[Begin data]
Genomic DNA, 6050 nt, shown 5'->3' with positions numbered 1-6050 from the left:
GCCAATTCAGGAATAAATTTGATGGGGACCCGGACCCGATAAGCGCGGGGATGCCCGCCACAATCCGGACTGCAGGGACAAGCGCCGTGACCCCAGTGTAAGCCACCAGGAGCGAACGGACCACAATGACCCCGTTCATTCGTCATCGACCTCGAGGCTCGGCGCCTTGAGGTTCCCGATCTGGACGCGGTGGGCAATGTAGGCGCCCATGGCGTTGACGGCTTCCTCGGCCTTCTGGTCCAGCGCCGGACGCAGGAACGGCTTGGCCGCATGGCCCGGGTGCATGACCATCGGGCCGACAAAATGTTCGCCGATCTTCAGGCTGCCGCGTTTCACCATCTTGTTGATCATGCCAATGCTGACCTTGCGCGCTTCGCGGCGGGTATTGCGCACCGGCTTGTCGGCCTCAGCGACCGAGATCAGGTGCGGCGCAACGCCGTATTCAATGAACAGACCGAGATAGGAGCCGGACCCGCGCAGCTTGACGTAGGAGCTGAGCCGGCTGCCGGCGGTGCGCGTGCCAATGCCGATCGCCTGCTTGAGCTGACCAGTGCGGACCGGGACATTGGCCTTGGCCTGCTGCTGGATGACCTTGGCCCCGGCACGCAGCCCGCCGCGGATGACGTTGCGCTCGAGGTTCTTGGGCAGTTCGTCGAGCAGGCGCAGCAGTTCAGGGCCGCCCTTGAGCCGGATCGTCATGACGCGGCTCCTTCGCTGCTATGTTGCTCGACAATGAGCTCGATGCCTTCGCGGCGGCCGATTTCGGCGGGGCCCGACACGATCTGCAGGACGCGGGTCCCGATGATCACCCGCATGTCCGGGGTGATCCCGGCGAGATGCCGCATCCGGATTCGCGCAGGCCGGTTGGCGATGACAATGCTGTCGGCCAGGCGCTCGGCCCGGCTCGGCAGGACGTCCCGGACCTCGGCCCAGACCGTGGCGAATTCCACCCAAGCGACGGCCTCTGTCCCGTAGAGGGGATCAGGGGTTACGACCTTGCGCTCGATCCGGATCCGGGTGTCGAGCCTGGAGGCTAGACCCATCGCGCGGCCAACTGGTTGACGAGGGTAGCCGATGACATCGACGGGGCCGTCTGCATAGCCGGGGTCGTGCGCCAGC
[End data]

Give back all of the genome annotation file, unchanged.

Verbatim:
Genomic DNA, 6050 nt, shown 5'->3' with positions numbered 1-6050 from the left:
GCCAATTCAGGAATAAATTTGATGGGGACCCGGACCCGATAAGCGCGGGGATGCCCGCCACAATCCGGACTGCAGGGACAAGCGCCGTGACCCCAGTGTAAGCCACCAGGAGCGAACGGACCACAATGACCCCGTTCATTCGTCATCGACCTCGAGGCTCGGCGCCTTGAGGTTCCCGATCTGGACGCGGTGGGCAATGTAGGCGCCCATGGCGTTGACGGCTTCCTCGGCCTTCTGGTCCAGCGCCGGACGCAGGAACGGCTTGGCCGCATGGCCCGGGTGCATGACCATCGGGCCGACAAAATGTTCGCCGATCTTCAGGCTGCCGCGTTTCACCATCTTGTTGATCATGCCAATGCTGACCTTGCGCGCTTCGCGGCGGGTATTGCGCACCGGCTTGTCGGCCTCAGCGACCGAGATCAGGTGCGGCGCAACGCCGTATTCAATGAACAGACCGAGATAGGAGCCGGACCCGCGCAGCTTGACGTAGGAGCTGAGCCGGCTGCCGGCGGTGCGCGTGCCAATGCCGATCGCCTGCTTGAGCTGACCAGTGCGGACCGGGACATTGGCCTTGGCCTGCTGCTGGATGACCTTGGCCCCGGCACGCAGCCCGCCGCGGATGACGTTGCGCTCGAGGTTCTTGGGCAGTTCGTCGAGCAGGCGCAGCAGTTCAGGGCCGCCCTTGAGCCGGATCGTCATGACGCGGCTCCTTCGCTGCTATGTTGCTCGACAATGAGCTCGATGCCTTCGCGGCGGCCGATTTCGGCGGGGCCCGACACGATCTGCAGGACGCGGGTCCCGATGATCACCCGCATGTCCGGGGTGATCCCGGCGAGATGCCGCATCCGGATTCGCGCAGGCCGGTTGGCGATGACAATGCTGTCGGCCAGGCGCTCGGCCCGGCTCGGCAGGACGTCCCGGACCTCGGCCCAGACCGTGGCGAATTCCACCCAAGCGACGGCCTCTGTCCCGTAGAGGGGATCAGGGGTTACGACCTTGCGCTCGATCCGGATCCGGGTGTCGAGCCTGGAGGCTAGACCCATCGCGCGGCCAACTGGTTGACGAGGGTAGCCGATGACATCGACGGGGCCGTCTGCATAGCCGGGGTCGTGCGCCAGC